EHW: But in the case of Barack Obama, he did win the popular vote.

PKL: All bourgeois democracies are sham democracies.

EHW: Ouch! I think I read that in a Korean Central News Agency article.

PKL: Don’t mock me. You cannot deny the fact that it takes massive amounts of money to compete in — let alone win — an election in your so-called Western democracies. A handful of privileged billionaires exploit a political system designed by them to dominate the absolute majority of the population. The same group of people declare war against any nation that dares to resist their style of “freedom and democracy”, pretending it is the perfect model to be followed by the international community. And whenever the warmongers bring the world economy to the brink of collapse, these so-called “democratic” governments take hundreds of billions of the people’s hard-earned dollars to “bail out” the very criminals whose corrupt practices caused the financial crisis in the first place. This is nothing less than an insult to genuine freedom and democracy.

EHW: I think you are missing the whole beauty of the Obama victory. Here is a person who came from far behind, and with the support of millions of ordinary people managed to capture the imagination of the majority of voters with his call for change in Washington. He was able to defeat those you call “privileged billionaires” with the private donations of people who believe in him — even poor people who nevertheless gave of their hard-earned money, even if it was only five or ten dollars. That is what I call democracy in action: the ability of the electorate to defeat those who are currently in power.

PKL: Again I am surprised by your naïveté. Did you not notice that Senator Obama supported the 700 billion dollar bailout just prior to the elections? Did he not already in his acceptance speech dampen enthusiasm for change even by the end of his first term in office? How many of the appointees in his transition team really represent the popular masses that he pretends to champion? And even if he personally thinks he can create genuine change, do you really believe one man can battle the capitalist and imperialist juggernaut in Washington?

EHW: The Choson Sinbo [a pro-DPRK newspaper published in Japan], reporting from Pyongyang wrote that “the situation surrounding the Korean peninsula is about to enter a new phase,” because of the election of Barack Obama. Aren’t your views a little out of alignment with your government?

PKL: Not at all. I am willing to give Mr. Obama the benefit of my doubt. All I am saying is that words are not the same as actions.

EHW: Some people might find it a bit disingenuous of you to champion the cause of democracy, considering that your country is reputed to be the most anti-democratic — indeed autocratic — one-man dictatorship in the world.

PKL: I am aware of that opinion, but that is merely the by-product of 60 years of relentless slander against my country. Why should I not champion the true people-centred democracy that my country is founded on? You will no doubt have noticed the word “democratic” is the first word in my country’s official name.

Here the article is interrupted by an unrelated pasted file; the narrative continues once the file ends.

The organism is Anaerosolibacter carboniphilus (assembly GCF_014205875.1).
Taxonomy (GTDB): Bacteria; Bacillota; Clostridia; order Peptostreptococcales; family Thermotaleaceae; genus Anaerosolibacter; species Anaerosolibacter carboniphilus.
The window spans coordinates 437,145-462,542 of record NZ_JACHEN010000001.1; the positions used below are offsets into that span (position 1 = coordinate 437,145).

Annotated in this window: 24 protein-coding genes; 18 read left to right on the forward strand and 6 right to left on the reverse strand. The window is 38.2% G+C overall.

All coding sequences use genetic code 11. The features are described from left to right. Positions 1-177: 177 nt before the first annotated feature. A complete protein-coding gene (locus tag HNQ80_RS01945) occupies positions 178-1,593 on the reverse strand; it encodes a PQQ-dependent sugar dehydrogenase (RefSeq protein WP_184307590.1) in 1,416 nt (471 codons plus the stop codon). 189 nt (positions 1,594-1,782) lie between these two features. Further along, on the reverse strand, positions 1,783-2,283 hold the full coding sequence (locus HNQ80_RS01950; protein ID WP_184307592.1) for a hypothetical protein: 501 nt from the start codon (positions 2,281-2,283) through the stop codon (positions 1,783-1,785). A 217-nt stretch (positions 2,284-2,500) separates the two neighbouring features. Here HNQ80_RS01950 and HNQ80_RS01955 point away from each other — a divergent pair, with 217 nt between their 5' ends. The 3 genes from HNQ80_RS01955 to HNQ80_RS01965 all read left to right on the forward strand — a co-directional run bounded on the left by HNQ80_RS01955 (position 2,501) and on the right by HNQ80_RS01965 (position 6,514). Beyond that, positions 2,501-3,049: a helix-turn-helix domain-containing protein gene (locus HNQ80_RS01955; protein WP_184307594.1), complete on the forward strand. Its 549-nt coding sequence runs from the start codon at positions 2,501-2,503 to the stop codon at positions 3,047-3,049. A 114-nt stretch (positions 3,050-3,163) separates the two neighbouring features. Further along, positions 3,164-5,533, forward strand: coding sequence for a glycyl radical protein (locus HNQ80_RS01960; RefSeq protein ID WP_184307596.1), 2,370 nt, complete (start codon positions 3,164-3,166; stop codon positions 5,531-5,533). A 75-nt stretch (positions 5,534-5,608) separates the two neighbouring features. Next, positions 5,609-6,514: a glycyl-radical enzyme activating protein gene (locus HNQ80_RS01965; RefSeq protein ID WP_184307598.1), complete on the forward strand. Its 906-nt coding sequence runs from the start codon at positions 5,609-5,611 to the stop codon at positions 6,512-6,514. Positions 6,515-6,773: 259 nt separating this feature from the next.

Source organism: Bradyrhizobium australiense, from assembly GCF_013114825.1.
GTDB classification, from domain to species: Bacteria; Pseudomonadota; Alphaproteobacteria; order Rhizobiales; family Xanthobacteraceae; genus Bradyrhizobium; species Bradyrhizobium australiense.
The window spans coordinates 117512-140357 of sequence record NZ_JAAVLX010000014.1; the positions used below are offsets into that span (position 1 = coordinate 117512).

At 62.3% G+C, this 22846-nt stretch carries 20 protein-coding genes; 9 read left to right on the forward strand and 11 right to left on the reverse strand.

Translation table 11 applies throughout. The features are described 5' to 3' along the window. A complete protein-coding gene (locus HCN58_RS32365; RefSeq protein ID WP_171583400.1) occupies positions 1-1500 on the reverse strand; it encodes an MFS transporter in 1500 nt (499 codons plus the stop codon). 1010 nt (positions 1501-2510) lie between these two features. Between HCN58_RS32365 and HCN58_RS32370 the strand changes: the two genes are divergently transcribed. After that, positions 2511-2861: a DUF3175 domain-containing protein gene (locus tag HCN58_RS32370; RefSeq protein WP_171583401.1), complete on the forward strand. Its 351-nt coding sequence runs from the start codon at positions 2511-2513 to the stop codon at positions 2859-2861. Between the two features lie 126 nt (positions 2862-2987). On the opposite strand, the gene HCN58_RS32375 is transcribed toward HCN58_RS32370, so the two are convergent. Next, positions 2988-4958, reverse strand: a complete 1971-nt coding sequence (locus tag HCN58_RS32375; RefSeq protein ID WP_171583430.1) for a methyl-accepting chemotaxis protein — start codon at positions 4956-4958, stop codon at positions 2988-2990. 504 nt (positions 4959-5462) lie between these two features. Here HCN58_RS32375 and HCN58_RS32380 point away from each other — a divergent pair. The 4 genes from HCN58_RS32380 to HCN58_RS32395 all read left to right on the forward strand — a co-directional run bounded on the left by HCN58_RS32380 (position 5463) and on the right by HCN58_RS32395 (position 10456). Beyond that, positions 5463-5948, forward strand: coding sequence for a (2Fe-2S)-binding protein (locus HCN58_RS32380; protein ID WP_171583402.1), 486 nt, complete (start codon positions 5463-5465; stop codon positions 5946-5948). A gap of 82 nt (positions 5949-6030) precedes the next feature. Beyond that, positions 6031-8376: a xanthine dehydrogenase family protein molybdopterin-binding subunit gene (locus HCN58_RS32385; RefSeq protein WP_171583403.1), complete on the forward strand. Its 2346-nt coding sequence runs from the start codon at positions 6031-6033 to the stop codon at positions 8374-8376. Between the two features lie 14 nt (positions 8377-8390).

EHW: Yes, but as you said yourself, there is a difference between words and actions. Your country is a one-party state. How can that be democratic?

PKL: The USA is a two-party state where both parties are entirely in the hands of the same bourgeois class of rich billionaires. How do you call that democratic?

EHW: Mr. Pak, the point is…

PKL: I know what the point is. We have an entirely different conception of democracy. For us, democracy is shaping policies according to the intention of the broad popular masses, the working people, not the rich. We strive to implement policies that serve the interests of the people as a whole, not the selfish interests of the greedy manipulators. That is how we can provide them with genuine freedom, rights and a happy life.

EHW: How do you even determine what are the interests of the people if they don’t have the right to vote for their choice of candidate in free and fair elections?

PKL: Article 6 of our Constitution states “The organs of State power at all levels, from the county People’s Assembly to the Supreme People’s Assembly, are elected on the principle of universal, equal and direct suffrage by secret ballot.”

EHW: Your election results are always 98% or 99% for the winning candidate!

PKL: Of course. That is why we have confidence that our elected leaders represent the interests of our people.

EHW: Mr. Pak, those ballots have only one name on them!

PKL: Our democracy is broader than yours. In your system, competing sectors and parties vie for power in order to use that power for their own particular interests. So the rich virtually purchase power in order to retain their wealth. Then they implement policies not only to increase their wealth but also to remain in power. They influence the content of education to the extent that even the impoverished working class is convinced their salvation lies in the conservation of this perverted “democracy”. Our system is based on a Juche-oriented revolutionary and socialist line. Comrade Kim Il Sung turned our whole society into a large family which is united in one mind, namely to serve all the people all of the time.